Othello-Role Of Women Essay, Research Paper
Shakespeare’s Othello is commonly regarded as a work depicting man’s ability to use his reason towards evil intentions. A lowly ancient in a general’s army is able to destroy him through manipulation and deceit. But although Iago’s deceit of Othello is undoubtedly a central theme in the play, another theme regarding the nature of the man towards woman is apparent. Shakespeare’s Othello suggests that men mistreat women because women, as a sex, allow themselves to be mistreated.
The mistreatment of women by their men occurs throughout the play. The main characters view their wives or significant others as inferiors and usually merely as objects of lust and physical desire. This misogynistic view is reflected in some form or other by all of the main characters. Iago is the most misogynistic of the men. He considers love to be “merely a lust of the blood and a permission of the will.” (1.3.377-378) He also believes all women are whores who “rise to play, and go to bed to work.” (2.1.127) Iago’s misogyny is manifested in the treatment of his wife. He seems to have only unkind words for his wife, and even kills her when she exposes his double-dealing plot at the end of the play. The other two male characters also mistreat their women. Cassio appears to have no real feelings for Bianca. He is a lady’s man, and therefore cannot be concerned with such things as true love. Even Othello, the one character who truly loves his wife, mistreats Desdemona. He ends up suffocating her because he believes she has been unfaithful to him. The fact that Othello, a noble and loving husband, mistreats his wife illustrates the general contempt and misogyny that the men feel throughout the play.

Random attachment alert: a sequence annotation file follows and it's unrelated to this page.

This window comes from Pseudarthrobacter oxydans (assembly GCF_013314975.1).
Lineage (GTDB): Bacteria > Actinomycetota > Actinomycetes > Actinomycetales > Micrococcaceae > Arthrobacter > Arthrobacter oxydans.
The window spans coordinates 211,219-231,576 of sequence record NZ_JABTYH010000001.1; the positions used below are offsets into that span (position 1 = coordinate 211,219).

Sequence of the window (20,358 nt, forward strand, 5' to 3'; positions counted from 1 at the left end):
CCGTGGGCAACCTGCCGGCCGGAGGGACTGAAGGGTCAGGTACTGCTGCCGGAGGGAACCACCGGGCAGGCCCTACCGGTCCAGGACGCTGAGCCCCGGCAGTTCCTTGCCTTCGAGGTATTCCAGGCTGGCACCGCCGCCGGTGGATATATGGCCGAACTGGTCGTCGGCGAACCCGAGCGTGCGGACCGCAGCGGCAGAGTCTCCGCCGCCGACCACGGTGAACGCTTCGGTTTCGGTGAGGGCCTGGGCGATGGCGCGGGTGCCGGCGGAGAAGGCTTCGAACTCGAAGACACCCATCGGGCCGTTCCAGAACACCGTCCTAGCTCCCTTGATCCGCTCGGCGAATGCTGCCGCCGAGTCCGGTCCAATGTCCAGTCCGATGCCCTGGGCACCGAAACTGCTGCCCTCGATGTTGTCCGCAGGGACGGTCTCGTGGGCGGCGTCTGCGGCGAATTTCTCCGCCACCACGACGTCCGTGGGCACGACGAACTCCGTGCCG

But though the men regard the women as inferiors, the women never confront or resist their mistreatment. On the contrary, they remain subserviently loyal to their spouses. One such example from the play is Emilia’s stealing of Desdemona’s handkerchief. Although Iago mistreats Emilia and detests her, Emilia remains more loyal to him than to gentle and caring Desdemona. She gives the handkerchief even after Iago calls her “a foolish wife” and “a good wench.” Another female character, Bianca, also allows herself to be mistreated. Bianca believes that she is in love with Cassio and will therefore do anything for him. But Cassio does not reciprocate Bianca’s feelings. He states to Iago “Alas, poor rogue, I think i’ faith she loves me.” (4.1.128) Cassio essentially uses Bianca’s love to his own means. He gets her to willingly do chores for him (e.g. copy the embroidery from Desdemona’s handkerchief) and goes to her house for dinner and other entertainment whenever he pleases. However, neither Emilia nor Bianca’s mistreatment is as tragic as Othello’s abuse of Desdemona. At the beginning of the play, Othello and Desdemona are completely in love and it is impossible to believe Othello capable of hurting her in any way. By the end of the play however, Othello is determined to kill Desdemona. When Desdemona learns of Othello’s intentions, she resists feebly, but accepts her fate. When asked who her murderer is, Desdemona says, “Nobody. I myself. Farewell. Commend me to my kind lord. O, farewell.” (5.2.152-153) No where is the submissiveness of the women to their significant others more apparent than in this scene. Desdemona’s last words are to clear her husband of the blame in her murder, though he is the one who carried out the deed. Thus, not only are women mistreated, they seem to accept their mistreatment with little resistance.
The fact that men abused women without consequence was a common one in Shakespeare’s day and age. Despite the Chivalric Code during the Middle Ages and the ideal of the Courtier during the Renaissance, there was no real societal consequence for husbands that mistreated their wives. On the contrary, women were regarded as the property of their men and thus, could be treated in anyway the husband saw fit. The concept of equality among both of the sexes is one that truly emerged only at the start of the 20th century. Change in the society’s view of women only came about when women began to speak out against their mistreatment and inferiority.
Thus, through his play, Shakespeare comments on a generally accepted societal view of his day. Through the interactions of his characters, Shakespeare brings to light the mistreatment of women by men and also shows how women did not resist this mistreatment. Shakespeare’s extremely progressive view on women in society is another testament to his genius and talent as a playwright.